We got back last Sunday, and the next day experienced what will undoubtedly be one of the highlights of the year for me. We were invited to attend Georgetown’s Martin Luther King Day celebration at the Kennedy Center. The reception was lovely, but the actual 90-minute event turned out to be incredible and deeply moving. You can watch it on the Kennedy Center website.

The audience had to be seated early because the event was attended by President and Mrs. Obama, who occupied their usual seats in the balcony. I have never seen so many cell phone cameras and flashes go off in such a short period of time. The event opened up with a performance by the “Let Freedom Ring” choir, led by the Rev. Nolan Williams, and the choir, with its guest soloists, was truly remarkable. Then, Jack DeGioia introduced John Thompson III and the recipient of this year’s John Thompson III Legacy of a Dream award, Clarence B. Jones.

This remarkable man, born in Philadelphia to domestic servants, graduated from Columbia University and then Boston University Law School, and became a central figure in the Civil Rights movement, serving as an advisor, friend, speechwriter and lawyer for the Rev. Martin Luther King, Jr. In fact, Mr. Jones smuggled the famous Letter to Birmingham for Dr. King, who was then imprisoned in that city. He also helped edit the “I Have a Dream” speech.

I was deeply moved when Mr. Jones led off his inspiring and speech by telling us a story. He was a 10-year old boy, “down the shore” one summer (Philly lingo for being at one of the New Jersey beaches) because his parents’ employers were vacationing there. While playing outside a group of boys began to chase him, calling him names and using racial slurs. He ran into the house, crying, and asked his mother why that had happened. Instead of comforting him, his mother dragged him in front of a mirror and asked him what he saw. He didn’t understand, and said he saw himself and his mother, and kept crying. She then repeated the question, with the same response. Finally, she told him that she saw a man who could be and do anything her wanted in his life.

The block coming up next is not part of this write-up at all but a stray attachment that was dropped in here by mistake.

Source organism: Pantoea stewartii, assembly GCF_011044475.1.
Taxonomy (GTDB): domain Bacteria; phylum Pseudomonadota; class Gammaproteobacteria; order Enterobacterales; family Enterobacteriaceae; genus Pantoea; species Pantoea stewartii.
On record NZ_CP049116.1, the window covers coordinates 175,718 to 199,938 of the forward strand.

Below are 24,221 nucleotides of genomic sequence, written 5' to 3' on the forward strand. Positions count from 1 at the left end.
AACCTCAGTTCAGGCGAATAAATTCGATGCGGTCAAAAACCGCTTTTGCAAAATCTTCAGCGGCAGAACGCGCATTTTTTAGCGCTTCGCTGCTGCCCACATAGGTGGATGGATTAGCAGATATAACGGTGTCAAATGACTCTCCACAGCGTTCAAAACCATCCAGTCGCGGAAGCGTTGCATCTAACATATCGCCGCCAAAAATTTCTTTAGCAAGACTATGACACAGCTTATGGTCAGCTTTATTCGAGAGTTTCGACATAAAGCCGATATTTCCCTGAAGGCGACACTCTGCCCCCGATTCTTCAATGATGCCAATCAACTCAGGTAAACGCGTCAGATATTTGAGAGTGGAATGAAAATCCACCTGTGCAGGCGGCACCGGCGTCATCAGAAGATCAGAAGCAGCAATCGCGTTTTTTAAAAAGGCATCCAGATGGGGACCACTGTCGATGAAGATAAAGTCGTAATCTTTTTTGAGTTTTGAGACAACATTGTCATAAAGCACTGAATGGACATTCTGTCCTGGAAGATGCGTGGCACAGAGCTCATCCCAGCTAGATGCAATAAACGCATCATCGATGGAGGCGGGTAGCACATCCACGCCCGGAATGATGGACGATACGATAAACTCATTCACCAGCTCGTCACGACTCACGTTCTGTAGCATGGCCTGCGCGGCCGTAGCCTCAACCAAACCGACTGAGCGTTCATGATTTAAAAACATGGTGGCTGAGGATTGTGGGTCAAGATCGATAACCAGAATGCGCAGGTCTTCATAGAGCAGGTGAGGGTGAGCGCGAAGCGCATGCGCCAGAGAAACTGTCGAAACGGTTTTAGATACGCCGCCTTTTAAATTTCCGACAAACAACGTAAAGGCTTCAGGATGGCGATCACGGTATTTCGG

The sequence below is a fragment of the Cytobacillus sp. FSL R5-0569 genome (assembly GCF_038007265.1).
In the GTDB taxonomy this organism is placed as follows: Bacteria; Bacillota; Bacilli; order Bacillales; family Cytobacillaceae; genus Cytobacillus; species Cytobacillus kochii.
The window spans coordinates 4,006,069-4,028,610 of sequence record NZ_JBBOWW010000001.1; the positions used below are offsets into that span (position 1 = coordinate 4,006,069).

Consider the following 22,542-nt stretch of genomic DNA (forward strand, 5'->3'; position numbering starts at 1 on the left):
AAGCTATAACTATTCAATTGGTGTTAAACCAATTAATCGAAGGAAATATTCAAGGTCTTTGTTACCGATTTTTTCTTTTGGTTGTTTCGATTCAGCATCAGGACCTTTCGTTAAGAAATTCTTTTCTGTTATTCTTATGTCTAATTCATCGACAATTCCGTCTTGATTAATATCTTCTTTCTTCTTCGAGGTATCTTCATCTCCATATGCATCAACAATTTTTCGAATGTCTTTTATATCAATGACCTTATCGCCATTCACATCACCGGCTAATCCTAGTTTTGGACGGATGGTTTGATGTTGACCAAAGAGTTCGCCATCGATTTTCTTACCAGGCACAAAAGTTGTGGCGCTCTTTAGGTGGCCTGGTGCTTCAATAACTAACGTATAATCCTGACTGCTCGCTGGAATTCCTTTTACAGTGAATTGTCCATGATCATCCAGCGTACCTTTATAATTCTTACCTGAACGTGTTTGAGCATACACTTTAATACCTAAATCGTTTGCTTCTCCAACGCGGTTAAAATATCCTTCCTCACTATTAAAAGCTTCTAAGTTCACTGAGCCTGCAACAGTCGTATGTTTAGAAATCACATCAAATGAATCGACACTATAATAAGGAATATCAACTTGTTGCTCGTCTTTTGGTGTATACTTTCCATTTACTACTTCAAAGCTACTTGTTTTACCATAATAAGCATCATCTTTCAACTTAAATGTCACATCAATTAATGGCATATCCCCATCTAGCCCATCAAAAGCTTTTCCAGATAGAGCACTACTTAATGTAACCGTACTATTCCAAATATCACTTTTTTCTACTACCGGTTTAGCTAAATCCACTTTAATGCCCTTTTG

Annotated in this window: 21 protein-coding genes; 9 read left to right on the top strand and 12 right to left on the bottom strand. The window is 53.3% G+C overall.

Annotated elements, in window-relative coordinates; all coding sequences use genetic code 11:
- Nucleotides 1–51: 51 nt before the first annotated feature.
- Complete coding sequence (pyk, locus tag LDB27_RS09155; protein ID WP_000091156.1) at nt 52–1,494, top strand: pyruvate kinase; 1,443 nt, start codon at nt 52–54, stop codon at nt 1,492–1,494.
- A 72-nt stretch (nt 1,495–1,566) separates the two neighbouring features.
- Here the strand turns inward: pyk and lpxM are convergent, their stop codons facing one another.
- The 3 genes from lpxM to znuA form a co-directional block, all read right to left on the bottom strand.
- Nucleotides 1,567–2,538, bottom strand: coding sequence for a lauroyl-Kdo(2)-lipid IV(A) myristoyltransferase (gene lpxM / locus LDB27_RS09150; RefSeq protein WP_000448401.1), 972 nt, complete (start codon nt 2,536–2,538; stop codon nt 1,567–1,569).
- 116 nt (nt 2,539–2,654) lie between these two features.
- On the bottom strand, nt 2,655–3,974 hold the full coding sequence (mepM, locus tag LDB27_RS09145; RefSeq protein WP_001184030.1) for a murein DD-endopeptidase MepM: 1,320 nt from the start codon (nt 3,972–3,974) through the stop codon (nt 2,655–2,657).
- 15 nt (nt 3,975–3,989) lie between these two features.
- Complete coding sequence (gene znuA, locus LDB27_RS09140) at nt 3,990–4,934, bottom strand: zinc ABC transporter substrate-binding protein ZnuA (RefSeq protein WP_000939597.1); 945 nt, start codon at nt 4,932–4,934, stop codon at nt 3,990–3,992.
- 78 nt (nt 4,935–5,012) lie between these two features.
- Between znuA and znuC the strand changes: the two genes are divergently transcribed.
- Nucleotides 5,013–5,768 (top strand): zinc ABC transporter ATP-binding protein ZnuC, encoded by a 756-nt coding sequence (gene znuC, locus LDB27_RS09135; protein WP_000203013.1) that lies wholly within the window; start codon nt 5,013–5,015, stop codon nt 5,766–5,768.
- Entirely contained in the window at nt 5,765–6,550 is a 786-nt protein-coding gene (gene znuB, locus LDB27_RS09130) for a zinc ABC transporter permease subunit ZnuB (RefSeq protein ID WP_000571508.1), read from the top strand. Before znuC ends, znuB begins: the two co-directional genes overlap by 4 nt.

It was an evocative and powerful reminder of how far we have come in this country over the past 70 years, and how much dignity, strength and resolve was required to accomplish those gains. At the end of his talk, I found myself murmuring “thank you” to this remarkable man. His life stands as a testament to the central importance of social justice to our society, and to the greatness of this country.